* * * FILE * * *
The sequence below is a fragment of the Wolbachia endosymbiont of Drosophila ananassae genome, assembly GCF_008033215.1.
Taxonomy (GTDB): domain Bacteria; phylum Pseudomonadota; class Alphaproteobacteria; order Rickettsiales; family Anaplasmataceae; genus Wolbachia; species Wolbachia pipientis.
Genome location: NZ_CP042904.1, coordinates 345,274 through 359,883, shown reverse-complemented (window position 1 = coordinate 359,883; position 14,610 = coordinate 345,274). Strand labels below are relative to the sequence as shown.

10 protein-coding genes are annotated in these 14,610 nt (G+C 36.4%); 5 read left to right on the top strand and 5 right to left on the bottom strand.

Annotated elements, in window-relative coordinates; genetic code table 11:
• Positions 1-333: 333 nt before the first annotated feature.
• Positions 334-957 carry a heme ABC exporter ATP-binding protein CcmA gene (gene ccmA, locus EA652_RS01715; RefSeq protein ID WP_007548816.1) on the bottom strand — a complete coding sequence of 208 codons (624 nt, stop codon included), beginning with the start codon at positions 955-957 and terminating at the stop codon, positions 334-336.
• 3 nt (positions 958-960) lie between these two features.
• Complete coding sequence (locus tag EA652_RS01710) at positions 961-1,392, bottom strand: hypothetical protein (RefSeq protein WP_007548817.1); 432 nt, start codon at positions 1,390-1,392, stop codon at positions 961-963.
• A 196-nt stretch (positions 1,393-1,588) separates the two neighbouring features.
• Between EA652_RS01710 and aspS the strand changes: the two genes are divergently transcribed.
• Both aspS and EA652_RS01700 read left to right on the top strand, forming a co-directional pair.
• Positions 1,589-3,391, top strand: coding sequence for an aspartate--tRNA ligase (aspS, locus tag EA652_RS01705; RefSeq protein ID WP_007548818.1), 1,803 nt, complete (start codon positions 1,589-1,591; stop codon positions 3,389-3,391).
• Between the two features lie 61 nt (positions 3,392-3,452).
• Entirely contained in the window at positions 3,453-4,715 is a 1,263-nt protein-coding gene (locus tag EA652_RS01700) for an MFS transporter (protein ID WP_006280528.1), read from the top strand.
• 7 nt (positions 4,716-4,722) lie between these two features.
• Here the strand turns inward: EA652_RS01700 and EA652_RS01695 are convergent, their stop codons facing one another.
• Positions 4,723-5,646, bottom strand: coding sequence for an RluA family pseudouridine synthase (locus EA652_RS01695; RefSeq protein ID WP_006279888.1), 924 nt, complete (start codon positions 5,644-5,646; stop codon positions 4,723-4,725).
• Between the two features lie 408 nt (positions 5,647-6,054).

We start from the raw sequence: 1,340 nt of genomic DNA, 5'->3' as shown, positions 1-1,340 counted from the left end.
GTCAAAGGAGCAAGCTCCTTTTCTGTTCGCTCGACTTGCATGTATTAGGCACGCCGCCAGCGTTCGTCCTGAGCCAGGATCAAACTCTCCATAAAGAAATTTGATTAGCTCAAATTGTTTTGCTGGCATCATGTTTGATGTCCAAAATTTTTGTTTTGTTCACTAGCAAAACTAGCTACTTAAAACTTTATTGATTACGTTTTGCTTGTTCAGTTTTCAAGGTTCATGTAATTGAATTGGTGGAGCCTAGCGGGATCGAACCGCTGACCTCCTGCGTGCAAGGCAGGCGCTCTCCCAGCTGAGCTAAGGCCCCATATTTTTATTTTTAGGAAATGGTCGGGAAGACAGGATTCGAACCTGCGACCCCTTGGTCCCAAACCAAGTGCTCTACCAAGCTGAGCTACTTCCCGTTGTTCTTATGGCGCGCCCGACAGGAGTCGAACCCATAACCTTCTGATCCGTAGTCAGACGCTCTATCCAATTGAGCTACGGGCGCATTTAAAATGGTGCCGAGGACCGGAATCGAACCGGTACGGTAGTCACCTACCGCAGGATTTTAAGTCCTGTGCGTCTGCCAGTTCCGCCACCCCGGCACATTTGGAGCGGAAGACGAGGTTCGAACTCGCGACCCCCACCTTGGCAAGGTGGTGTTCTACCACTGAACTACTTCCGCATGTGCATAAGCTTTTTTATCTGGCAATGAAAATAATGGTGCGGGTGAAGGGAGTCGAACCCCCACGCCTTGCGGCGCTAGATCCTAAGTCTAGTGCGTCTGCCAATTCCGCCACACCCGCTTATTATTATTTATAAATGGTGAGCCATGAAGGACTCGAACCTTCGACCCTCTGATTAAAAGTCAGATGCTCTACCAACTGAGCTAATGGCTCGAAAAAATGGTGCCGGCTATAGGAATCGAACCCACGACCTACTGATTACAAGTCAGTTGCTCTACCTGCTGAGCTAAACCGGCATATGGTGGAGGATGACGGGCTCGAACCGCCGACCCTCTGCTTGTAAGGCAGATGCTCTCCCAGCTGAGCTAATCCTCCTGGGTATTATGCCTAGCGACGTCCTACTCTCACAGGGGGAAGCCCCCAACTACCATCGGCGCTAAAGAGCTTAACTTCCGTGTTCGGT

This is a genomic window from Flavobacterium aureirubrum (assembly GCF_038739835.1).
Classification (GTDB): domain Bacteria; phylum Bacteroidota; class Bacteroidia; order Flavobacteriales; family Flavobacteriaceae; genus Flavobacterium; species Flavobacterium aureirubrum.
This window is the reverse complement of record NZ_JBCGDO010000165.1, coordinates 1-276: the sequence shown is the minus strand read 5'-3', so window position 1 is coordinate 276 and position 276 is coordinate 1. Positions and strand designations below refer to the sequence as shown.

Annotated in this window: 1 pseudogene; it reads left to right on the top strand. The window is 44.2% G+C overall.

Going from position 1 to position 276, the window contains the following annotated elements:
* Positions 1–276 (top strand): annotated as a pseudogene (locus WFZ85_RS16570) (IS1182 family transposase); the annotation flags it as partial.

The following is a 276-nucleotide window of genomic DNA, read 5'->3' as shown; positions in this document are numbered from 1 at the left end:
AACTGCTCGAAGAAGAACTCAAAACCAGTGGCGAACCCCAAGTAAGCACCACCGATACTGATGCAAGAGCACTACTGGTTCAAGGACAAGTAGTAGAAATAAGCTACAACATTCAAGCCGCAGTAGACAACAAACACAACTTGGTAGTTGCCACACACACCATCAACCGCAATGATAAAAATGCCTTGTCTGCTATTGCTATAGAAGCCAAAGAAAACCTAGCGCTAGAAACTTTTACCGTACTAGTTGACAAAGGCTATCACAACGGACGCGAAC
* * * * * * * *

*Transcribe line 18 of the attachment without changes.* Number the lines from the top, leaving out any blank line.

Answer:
• Positions 4,723-5,646, bottom strand: coding sequence for an RluA family pseudouridine synthase (locus EA652_RS01695; RefSeq protein ID WP_006279888.1), 924 nt, complete (start codon positions 5,644-5,646; stop codon positions 4,723-4,725).